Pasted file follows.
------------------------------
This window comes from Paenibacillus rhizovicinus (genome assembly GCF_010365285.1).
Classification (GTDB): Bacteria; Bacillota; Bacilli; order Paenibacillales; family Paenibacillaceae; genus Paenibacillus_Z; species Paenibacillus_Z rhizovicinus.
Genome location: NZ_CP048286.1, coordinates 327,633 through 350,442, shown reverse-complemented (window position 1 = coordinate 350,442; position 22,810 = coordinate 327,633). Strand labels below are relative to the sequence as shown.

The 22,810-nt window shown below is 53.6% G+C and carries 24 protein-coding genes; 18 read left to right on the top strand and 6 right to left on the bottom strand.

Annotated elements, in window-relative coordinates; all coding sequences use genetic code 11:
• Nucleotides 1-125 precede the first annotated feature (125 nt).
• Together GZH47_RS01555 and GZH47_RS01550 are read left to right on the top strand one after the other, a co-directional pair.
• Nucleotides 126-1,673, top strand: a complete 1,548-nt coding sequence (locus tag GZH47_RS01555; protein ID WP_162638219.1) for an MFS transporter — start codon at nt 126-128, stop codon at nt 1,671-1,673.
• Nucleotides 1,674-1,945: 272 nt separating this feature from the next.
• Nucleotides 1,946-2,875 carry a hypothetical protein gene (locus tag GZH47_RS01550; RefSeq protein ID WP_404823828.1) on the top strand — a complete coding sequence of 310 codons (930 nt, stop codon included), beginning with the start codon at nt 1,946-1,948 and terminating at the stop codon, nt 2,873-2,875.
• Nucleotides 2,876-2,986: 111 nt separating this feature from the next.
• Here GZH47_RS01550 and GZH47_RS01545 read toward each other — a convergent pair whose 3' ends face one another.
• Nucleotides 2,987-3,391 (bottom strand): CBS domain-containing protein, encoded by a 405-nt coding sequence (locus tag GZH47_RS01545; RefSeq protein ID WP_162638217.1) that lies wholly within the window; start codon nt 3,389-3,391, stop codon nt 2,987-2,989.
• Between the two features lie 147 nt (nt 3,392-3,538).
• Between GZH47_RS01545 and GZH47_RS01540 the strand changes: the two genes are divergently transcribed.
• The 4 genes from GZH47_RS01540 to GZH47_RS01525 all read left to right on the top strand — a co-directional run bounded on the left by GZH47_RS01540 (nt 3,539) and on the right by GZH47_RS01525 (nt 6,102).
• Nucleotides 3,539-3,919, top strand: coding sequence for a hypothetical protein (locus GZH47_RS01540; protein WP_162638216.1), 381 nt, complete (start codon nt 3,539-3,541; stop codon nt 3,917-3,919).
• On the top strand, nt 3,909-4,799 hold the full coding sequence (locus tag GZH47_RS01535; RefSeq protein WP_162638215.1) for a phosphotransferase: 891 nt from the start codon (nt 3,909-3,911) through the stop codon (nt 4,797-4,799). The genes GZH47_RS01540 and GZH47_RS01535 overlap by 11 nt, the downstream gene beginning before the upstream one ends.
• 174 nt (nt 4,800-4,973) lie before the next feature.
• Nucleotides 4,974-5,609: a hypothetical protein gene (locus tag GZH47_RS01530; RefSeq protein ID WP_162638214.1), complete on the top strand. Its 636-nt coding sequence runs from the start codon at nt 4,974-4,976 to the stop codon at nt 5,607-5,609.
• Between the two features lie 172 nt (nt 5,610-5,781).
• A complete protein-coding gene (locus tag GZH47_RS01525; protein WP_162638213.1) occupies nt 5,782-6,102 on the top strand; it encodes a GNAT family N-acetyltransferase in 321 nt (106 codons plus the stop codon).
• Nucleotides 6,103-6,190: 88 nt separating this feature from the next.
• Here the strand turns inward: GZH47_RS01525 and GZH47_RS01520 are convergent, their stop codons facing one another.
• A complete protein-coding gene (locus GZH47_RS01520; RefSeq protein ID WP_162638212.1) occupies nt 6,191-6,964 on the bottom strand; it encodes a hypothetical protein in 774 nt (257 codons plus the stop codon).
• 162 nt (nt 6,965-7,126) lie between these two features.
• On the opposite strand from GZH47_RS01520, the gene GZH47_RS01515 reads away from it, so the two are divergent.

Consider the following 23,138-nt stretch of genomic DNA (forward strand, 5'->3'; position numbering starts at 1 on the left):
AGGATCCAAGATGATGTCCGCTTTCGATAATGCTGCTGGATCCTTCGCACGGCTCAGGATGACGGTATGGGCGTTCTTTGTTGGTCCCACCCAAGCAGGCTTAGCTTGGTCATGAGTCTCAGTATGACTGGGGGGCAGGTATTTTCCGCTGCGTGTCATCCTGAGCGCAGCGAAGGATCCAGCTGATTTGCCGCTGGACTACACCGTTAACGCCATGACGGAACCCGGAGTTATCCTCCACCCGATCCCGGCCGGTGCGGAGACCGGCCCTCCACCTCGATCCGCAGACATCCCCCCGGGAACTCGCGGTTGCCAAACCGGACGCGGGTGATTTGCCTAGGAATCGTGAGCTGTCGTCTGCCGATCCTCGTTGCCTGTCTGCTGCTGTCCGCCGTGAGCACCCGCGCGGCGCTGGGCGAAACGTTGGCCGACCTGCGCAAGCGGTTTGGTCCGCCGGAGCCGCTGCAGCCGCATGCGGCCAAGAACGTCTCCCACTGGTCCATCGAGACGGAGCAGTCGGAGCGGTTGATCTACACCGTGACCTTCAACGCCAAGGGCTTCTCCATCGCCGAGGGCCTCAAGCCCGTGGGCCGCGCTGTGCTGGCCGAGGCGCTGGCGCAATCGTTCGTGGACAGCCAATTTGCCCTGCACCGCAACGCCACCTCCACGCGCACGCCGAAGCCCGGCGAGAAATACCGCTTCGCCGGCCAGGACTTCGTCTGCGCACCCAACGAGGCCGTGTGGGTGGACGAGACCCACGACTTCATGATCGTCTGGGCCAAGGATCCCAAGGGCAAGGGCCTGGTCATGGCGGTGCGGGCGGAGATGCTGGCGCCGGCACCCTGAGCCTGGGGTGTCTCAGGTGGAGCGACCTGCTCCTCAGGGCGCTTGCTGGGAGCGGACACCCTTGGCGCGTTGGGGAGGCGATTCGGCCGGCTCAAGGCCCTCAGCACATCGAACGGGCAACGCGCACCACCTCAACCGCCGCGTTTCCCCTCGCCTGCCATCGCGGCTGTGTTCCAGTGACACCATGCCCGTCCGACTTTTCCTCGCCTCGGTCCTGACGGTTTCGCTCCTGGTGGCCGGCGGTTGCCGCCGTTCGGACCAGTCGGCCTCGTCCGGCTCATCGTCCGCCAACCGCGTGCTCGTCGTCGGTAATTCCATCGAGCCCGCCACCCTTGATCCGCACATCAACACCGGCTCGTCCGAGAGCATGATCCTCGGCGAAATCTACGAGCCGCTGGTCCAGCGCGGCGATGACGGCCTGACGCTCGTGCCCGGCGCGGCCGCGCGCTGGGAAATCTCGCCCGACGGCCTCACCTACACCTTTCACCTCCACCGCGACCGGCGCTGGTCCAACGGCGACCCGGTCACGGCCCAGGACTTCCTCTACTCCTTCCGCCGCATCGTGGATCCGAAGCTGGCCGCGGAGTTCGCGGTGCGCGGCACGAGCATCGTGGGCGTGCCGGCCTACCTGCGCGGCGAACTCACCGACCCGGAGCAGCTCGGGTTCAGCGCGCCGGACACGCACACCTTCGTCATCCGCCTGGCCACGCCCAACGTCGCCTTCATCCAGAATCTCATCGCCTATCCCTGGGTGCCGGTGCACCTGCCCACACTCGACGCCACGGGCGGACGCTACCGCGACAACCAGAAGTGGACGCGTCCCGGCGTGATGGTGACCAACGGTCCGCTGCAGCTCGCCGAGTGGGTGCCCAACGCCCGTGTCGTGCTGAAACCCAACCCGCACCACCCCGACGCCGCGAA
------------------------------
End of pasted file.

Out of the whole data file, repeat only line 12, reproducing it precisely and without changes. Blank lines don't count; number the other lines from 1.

• Here GZH47_RS01550 and GZH47_RS01545 read toward each other — a convergent pair whose 3' ends face one another.